"Although ADHD is recognized as a chronic disease, we've known very little about the effects of chronic treatment," says Timothy Wilens, MD, of the Massachusetts General Hospital (MGH) Pediatric Psychopharmacology Unit, lead author of the JAACAP report. "There have been concerns about whether the stimulant medications that are a mainstay of treatment continue to be effective, whether patients build up tolerance, or whether the drugs might have adverse effects on cardiovascular health or growth. This investigation sheds some important light on those questions."
The study initially enrolled more than 400 children, ages 6 to 13, who previously had participated in short-term, placebo-controlled trials of Concerta. In the new trial, all participants received the active medication at one of three dose levels. Dosage could be adjusted to improve effectiveness or reduce side effects. Participants' height and weight, blood pressure, heart rate and other clinical measures were taken at regular intervals during the study period. The children's parents and teachers were surveyed periodically regarding whether they believed treatment was effective in controlling ADHD symptoms
The entire, two-year study was completed by 229 participants, with others dropping out for a variety of reasons. Throughout the study period, measures of treatment effectiveness were consistent, with around 85 percent of parents and teachers reporting treatment results to be good or excellent. However, it was necessary to increase the children's dose by about 25 percent during the study, with most increases happening during the first year. All the children grew at rates considered normal for their age, and they gained only slightly less weight than would have been expected. In general, there were no clinically significant effects on blood pressure, heart rate, or other cardiac measures.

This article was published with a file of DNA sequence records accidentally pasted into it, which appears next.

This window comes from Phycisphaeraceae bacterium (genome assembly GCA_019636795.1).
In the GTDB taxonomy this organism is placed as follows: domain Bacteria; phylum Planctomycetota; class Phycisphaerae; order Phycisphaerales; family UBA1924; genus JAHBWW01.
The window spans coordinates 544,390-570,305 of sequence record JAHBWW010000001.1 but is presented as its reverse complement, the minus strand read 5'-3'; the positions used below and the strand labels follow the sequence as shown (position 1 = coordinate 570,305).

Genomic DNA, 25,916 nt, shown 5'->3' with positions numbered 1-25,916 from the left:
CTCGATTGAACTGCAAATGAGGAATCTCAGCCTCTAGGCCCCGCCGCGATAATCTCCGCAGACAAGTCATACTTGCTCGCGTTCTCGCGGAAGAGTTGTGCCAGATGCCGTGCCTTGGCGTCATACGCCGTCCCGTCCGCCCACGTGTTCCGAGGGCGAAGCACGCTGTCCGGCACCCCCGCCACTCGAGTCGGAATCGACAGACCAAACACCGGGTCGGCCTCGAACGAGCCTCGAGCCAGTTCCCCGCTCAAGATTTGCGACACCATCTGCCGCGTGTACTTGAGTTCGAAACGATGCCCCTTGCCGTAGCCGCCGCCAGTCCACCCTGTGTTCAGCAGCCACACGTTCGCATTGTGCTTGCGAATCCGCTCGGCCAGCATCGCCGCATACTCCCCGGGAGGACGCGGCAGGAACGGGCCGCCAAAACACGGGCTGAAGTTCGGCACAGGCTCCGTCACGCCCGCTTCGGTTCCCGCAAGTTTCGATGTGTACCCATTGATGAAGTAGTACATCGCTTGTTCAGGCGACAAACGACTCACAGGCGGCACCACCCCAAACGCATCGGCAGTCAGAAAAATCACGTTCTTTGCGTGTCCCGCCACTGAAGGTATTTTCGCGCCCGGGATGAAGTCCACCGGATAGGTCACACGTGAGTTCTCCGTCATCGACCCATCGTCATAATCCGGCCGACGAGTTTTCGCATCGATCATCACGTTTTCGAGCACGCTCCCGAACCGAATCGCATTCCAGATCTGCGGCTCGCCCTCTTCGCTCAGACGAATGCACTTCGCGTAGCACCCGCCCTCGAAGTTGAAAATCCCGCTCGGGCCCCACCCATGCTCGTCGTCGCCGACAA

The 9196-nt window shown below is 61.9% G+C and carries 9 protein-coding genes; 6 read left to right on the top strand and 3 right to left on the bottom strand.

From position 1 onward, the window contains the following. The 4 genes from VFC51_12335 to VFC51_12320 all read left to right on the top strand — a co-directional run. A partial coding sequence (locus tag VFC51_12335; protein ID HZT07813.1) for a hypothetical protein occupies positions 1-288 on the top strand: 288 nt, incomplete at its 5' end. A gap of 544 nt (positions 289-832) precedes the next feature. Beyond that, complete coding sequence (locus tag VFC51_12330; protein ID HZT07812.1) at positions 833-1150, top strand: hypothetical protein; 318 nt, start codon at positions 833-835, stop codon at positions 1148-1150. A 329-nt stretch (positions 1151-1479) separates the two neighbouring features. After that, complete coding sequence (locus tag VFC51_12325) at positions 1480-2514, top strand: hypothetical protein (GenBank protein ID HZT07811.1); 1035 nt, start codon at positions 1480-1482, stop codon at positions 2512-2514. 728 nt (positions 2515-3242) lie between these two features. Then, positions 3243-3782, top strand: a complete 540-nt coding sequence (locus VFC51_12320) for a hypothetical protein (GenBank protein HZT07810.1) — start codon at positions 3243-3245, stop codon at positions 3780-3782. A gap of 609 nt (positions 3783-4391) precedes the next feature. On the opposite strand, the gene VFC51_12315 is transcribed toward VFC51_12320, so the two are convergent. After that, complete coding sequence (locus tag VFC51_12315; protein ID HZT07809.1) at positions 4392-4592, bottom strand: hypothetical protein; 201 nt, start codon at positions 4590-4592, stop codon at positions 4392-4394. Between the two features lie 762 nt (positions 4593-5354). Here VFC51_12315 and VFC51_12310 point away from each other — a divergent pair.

"We found these medications do continue to be effective in the long-term. While some particicipants did need to increase dosage beyond what could be attributed to their growth, any tolerance that developed seemed to be slight and limited to the first year," says Wilens. "We haven't seen any clinically meaningful problems with height and weight or any cardiovascular difficulties in this study, which also is the first to evaluate this kind of daylong treatment in a large group of children."
Wilens is an associate professor of Psychiatry at Harvard Medical School. The study's co-authors are Keith McBurnett, PhD, University of California at San Francisco; Mark Stein, PhD, University of Chicago; Marc Lerner, MD, University of California at Irvine; Thomas Spencer, MD, MGH; and Mark Wolraich, MD, University of Oklahoma.
Massachusetts General Hospital, established in 1811, is the original and largest teaching hospital of Harvard Medical School. The MGH conducts the largest hospital-based research program in the United States, with an annual research budget of more than $450 million and major research centers in AIDS, cardiovascular research, cancer, cutaneous biology, medical imaging, neurodegenerative disorders, transplantation biology, stem cells and photomedicine. In 1994, MGH and Brigham and Women's Hospital joined to form Partners HealthCare System, an integrated health care delivery system comprising the two academic medical centers, specialty and community hospitals, a network of physician groups, and nonacute and home health services.